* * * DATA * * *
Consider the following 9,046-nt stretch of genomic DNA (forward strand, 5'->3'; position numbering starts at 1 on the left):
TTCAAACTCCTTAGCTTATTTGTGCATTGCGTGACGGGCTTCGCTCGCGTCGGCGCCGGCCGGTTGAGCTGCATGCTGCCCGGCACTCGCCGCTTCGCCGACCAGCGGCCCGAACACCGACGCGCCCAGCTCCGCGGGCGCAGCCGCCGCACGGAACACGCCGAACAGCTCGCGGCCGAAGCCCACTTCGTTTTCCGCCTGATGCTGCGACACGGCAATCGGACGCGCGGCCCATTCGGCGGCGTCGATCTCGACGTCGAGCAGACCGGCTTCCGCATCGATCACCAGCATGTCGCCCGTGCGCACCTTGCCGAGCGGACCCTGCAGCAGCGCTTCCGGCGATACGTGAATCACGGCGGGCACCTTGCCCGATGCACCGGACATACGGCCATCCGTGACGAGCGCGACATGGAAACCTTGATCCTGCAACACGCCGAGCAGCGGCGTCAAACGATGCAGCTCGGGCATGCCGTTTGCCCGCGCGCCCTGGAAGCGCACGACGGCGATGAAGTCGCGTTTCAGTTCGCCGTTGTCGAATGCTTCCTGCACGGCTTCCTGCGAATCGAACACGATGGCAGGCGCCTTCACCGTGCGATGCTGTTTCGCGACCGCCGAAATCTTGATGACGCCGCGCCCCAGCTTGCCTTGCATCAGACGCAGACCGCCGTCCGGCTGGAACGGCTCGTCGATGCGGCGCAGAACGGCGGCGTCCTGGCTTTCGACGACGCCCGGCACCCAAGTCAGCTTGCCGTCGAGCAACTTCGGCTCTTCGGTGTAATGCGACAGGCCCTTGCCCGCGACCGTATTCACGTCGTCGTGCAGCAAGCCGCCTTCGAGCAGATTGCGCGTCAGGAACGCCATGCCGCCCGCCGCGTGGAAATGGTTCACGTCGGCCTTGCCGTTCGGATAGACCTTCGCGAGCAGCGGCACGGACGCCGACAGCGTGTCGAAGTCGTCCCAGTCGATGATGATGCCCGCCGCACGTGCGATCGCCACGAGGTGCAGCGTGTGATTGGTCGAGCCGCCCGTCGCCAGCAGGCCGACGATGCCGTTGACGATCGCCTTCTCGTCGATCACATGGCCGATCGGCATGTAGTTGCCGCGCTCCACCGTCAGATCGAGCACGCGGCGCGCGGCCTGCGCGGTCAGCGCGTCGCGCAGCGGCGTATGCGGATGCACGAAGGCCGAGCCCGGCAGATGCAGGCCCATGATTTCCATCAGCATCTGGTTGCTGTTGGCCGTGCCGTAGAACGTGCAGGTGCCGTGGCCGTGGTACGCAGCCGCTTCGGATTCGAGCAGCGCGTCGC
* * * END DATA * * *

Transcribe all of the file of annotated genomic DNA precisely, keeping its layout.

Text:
Consider the following 9,046-nt stretch of genomic DNA (forward strand, 5'->3'; position numbering starts at 1 on the left):
TTCAAACTCCTTAGCTTATTTGTGCATTGCGTGACGGGCTTCGCTCGCGTCGGCGCCGGCCGGTTGAGCTGCATGCTGCCCGGCACTCGCCGCTTCGCCGACCAGCGGCCCGAACACCGACGCGCCCAGCTCCGCGGGCGCAGCCGCCGCACGGAACACGCCGAACAGCTCGCGGCCGAAGCCCACTTCGTTTTCCGCCTGATGCTGCGACACGGCAATCGGACGCGCGGCCCATTCGGCGGCGTCGATCTCGACGTCGAGCAGACCGGCTTCCGCATCGATCACCAGCATGTCGCCCGTGCGCACCTTGCCGAGCGGACCCTGCAGCAGCGCTTCCGGCGATACGTGAATCACGGCGGGCACCTTGCCCGATGCACCGGACATACGGCCATCCGTGACGAGCGCGACATGGAAACCTTGATCCTGCAACACGCCGAGCAGCGGCGTCAAACGATGCAGCTCGGGCATGCCGTTTGCCCGCGCGCCCTGGAAGCGCACGACGGCGATGAAGTCGCGTTTCAGTTCGCCGTTGTCGAATGCTTCCTGCACGGCTTCCTGCGAATCGAACACGATGGCAGGCGCCTTCACCGTGCGATGCTGTTTCGCGACCGCCGAAATCTTGATGACGCCGCGCCCCAGCTTGCCTTGCATCAGACGCAGACCGCCGTCCGGCTGGAACGGCTCGTCGATGCGGCGCAGAACGGCGGCGTCCTGGCTTTCGACGACGCCCGGCACCCAAGTCAGCTTGCCGTCGAGCAACTTCGGCTCTTCGGTGTAATGCGACAGGCCCTTGCCCGCGACCGTATTCACGTCGTCGTGCAGCAAGCCGCCTTCGAGCAGATTGCGCGTCAGGAACGCCATGCCGCCCGCCGCGTGGAAATGGTTCACGTCGGCCTTGCCGTTCGGATAGACCTTCGCGAGCAGCGGCACGGACGCCGACAGCGTGTCGAAGTCGTCCCAGTCGATGATGATGCCCGCCGCACGTGCGATCGCCACGAGGTGCAGCGTGTGATTGGTCGAGCCGCCCGTCGCCAGCAGGCCGACGATGCCGTTGACGATCGCCTTCTCGTCGATCACATGGCCGATCGGCATGTAGTTGCCGCGCTCCACCGTCAGATCGAGCACGCGGCGCGCGGCCTGCGCGGTCAGCGCGTCGCGCAGCGGCGTATGCGGATGCACGAAGGCCGAGCCCGGCAGATGCAGGCCCATGATTTCCATCAGCATCTGGTTGCTGTTGGCCGTGCCGTAGAACGTGCAGGTGCCGTGGCCGTGGTACGCAGCCGCTTCGGATTCGAGCAGCGCGTCGC